New build activity has already started to decrease, and it is likely that civil works will follow next year due to local elections.
Colleau says, “Any time we have local elections in France, we know that the level of civil work, in particular, decreases – before the election and for the months following the elections.”
The anticipated drop in local government spending in France is expected to impact earthmoving equipment rental most severely since local public spending is focused primarily on civil engineering.
With that said, the Grand Paris project promises to buoy the market over the next 15 to 20 years.
“We are only in the early stages of Grand Paris. We at Kiloutou are working on some of the projects, but we know that the biggest phases of the project are going to come in the next 2 to 3 years, and I don’t see any reason why this should change. So for sure this will help the business in France over the coming years,” says Colleau.
Turning to Germany, Colleau says the impact of the trade war between the US and China is already visible.
“The German economy is heavily dependent on exports. This has had an impact on the GDP in Germany, which has in turn impacted the rental business because industrial managers are making the decision to postpone new developments,” says Colleau.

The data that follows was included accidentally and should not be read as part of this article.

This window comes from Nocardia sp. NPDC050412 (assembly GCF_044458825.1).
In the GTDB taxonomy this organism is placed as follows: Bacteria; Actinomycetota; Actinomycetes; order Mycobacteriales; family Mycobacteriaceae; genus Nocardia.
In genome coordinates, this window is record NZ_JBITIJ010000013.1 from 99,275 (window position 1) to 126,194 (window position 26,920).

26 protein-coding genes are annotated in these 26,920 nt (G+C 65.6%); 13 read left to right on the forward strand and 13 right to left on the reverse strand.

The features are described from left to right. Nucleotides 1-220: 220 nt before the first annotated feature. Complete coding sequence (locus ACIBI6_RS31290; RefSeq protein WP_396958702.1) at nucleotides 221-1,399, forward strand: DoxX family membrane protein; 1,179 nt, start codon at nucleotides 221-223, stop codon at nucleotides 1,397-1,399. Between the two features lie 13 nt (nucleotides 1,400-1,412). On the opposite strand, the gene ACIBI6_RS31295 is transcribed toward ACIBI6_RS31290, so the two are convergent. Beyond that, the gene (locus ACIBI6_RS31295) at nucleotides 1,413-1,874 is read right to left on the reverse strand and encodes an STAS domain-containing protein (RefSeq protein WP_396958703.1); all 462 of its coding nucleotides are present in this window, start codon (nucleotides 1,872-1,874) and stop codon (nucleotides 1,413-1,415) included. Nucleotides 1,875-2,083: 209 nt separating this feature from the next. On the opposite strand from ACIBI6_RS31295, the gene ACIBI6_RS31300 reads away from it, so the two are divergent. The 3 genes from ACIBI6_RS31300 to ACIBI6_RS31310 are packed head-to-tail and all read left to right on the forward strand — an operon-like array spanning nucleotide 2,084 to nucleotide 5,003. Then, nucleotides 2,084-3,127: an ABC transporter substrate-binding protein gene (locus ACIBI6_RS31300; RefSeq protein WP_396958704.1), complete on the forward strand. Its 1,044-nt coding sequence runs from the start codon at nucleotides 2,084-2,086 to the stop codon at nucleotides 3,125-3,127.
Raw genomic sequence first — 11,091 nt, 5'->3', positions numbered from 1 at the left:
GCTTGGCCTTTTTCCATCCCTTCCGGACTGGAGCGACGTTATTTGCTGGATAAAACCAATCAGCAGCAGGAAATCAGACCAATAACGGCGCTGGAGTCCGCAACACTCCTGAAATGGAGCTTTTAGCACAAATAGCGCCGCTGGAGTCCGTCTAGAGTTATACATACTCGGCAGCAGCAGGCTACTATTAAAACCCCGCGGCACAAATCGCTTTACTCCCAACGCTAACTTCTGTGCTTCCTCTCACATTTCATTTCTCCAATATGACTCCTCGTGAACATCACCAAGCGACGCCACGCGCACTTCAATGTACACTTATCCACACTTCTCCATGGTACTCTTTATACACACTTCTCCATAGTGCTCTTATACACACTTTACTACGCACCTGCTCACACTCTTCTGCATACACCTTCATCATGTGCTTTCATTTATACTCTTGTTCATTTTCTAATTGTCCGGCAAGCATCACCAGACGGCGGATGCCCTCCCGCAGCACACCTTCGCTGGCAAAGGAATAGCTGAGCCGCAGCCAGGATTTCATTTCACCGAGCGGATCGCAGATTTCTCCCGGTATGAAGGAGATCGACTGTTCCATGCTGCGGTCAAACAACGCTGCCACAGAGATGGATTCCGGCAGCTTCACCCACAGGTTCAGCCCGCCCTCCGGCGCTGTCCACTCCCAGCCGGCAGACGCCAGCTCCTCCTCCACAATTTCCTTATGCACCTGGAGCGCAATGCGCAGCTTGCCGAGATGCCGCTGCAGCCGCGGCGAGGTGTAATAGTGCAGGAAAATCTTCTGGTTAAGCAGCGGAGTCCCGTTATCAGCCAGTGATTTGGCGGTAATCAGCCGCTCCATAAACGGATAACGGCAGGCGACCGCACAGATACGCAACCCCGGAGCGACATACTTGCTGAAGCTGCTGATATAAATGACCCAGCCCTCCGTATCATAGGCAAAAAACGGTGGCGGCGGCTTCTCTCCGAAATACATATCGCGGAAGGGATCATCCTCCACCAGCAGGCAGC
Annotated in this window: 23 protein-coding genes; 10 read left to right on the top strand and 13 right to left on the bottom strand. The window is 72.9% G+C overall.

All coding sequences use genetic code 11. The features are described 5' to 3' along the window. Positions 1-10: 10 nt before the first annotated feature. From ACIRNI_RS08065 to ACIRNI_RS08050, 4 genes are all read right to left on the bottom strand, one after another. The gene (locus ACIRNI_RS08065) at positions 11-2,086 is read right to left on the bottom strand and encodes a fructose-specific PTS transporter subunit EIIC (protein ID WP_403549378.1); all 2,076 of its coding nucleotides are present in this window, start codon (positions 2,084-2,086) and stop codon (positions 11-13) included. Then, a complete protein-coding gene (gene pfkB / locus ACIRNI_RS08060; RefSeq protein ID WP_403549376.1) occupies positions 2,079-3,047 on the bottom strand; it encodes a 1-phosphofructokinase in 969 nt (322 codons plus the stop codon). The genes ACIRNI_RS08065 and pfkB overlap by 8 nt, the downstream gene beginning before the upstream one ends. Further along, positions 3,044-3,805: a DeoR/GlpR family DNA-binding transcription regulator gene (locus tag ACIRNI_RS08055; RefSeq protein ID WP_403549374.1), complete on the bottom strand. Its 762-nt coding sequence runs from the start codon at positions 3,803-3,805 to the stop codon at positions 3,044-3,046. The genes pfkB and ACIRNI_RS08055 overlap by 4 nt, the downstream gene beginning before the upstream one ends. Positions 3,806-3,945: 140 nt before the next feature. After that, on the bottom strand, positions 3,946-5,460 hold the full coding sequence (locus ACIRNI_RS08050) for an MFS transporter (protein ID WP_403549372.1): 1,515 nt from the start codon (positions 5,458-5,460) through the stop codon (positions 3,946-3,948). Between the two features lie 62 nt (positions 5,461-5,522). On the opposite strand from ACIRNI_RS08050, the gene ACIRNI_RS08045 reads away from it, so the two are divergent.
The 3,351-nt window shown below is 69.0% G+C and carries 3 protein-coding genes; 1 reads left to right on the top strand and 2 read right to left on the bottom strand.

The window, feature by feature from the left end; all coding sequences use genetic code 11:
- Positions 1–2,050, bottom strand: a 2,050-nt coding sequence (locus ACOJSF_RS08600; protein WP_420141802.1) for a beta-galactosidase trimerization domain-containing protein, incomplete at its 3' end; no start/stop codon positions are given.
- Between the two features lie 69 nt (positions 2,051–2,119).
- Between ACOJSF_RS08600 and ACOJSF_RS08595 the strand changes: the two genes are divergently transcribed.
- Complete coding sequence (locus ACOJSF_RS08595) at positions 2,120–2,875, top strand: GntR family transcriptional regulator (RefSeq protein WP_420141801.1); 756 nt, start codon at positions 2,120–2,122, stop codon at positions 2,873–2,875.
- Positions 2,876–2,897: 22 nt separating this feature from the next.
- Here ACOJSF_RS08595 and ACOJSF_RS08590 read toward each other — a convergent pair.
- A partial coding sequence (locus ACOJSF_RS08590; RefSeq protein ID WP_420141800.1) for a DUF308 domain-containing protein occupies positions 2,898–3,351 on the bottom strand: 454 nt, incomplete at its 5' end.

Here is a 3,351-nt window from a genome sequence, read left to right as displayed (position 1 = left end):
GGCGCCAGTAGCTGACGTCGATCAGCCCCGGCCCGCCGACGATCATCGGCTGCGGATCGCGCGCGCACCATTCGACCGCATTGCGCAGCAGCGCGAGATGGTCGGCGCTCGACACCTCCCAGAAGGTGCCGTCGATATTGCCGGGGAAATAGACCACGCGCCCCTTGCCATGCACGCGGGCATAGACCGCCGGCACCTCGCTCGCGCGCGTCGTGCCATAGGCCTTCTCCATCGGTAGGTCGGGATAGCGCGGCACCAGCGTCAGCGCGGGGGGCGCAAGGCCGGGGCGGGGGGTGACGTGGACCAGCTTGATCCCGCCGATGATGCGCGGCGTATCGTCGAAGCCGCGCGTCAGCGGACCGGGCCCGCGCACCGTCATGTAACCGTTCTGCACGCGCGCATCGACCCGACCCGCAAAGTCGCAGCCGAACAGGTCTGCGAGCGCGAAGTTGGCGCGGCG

Despite these headwinds in the general economy, the construction industry in Germany is continuing its decade-long trend of steady growth. Indeed, the industry association Zentralverband Deutsches Baugewerbe (ZDB) has rated the economic climate of the German construction industry as positive.
This is helped by low interest rates, urbanisation and public sector construction demand.
Public investment has been increasing, primarily in the infrastructure sector. ZDB expects revenues to grow by 10% to €38 billion, driven primarily by civil engineering.
Peter Schrader, Managing Director and COO of Zeppelin Rental, which ranked 25th in the IRN100 2019 league table, believes the German construction market could be one of the country’s most stable markets, and it could drive Germany through any potential recession.